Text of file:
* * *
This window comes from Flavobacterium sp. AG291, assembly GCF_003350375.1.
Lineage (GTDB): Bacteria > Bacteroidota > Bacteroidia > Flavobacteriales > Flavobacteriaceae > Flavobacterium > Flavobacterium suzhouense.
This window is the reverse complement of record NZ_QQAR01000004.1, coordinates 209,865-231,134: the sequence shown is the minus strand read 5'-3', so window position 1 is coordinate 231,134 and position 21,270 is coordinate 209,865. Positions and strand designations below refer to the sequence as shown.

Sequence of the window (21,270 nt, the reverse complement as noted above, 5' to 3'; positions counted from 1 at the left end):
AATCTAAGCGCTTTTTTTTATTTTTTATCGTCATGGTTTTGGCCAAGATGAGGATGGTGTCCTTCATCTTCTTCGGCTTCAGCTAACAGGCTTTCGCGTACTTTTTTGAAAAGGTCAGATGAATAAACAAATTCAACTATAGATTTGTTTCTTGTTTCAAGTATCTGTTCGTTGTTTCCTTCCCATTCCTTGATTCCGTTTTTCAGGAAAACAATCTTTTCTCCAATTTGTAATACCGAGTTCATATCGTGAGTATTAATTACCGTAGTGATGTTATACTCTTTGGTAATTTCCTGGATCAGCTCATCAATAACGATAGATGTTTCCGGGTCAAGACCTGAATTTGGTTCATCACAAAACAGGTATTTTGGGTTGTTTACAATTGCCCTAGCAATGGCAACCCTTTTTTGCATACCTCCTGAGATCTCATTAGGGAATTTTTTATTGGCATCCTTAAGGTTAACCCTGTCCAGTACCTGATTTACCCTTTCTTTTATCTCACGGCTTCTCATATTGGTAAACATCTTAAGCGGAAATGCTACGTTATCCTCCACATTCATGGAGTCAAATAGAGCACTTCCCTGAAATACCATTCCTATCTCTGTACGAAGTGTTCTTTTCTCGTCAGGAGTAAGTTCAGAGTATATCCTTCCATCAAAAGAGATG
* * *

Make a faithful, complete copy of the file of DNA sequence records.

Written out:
This window comes from Flavobacterium sp. AG291, assembly GCF_003350375.1.
Lineage (GTDB): Bacteria > Bacteroidota > Bacteroidia > Flavobacteriales > Flavobacteriaceae > Flavobacterium > Flavobacterium suzhouense.
This window is the reverse complement of record NZ_QQAR01000004.1, coordinates 209,865-231,134: the sequence shown is the minus strand read 5'-3', so window position 1 is coordinate 231,134 and position 21,270 is coordinate 209,865. Positions and strand designations below refer to the sequence as shown.

Sequence of the window (21,270 nt, the reverse complement as noted above, 5' to 3'; positions counted from 1 at the left end):
AATCTAAGCGCTTTTTTTTATTTTTTATCGTCATGGTTTTGGCCAAGATGAGGATGGTGTCCTTCATCTTCTTCGGCTTCAGCTAACAGGCTTTCGCGTACTTTTTTGAAAAGGTCAGATGAATAAACAAATTCAACTATAGATTTGTTTCTTGTTTCAAGTATCTGTTCGTTGTTTCCTTCCCATTCCTTGATTCCGTTTTTCAGGAAAACAATCTTTTCTCCAATTTGTAATACCGAGTTCATATCGTGAGTATTAATTACCGTAGTGATGTTATACTCTTTGGTAATTTCCTGGATCAGCTCATCAATAACGATAGATGTTTCCGGGTCAAGACCTGAATTTGGTTCATCACAAAACAGGTATTTTGGGTTGTTTACAATTGCCCTAGCAATGGCAACCCTTTTTTGCATACCTCCTGAGATCTCATTAGGGAATTTTTTATTGGCATCCTTAAGGTTAACCCTGTCCAGTACCTGATTTACCCTTTCTTTTATCTCACGGCTTCTCATATTGGTAAACATCTTAAGCGGAAATGCTACGTTATCCTCCACATTCATGGAGTCAAATAGAGCACTTCCCTGAAATACCATTCCTATCTCTGTACGAAGTGTTCTTTTCTCGTCAGGAGTAAGTTCAGAGTATATCCTTCCATCAAAAGAGATG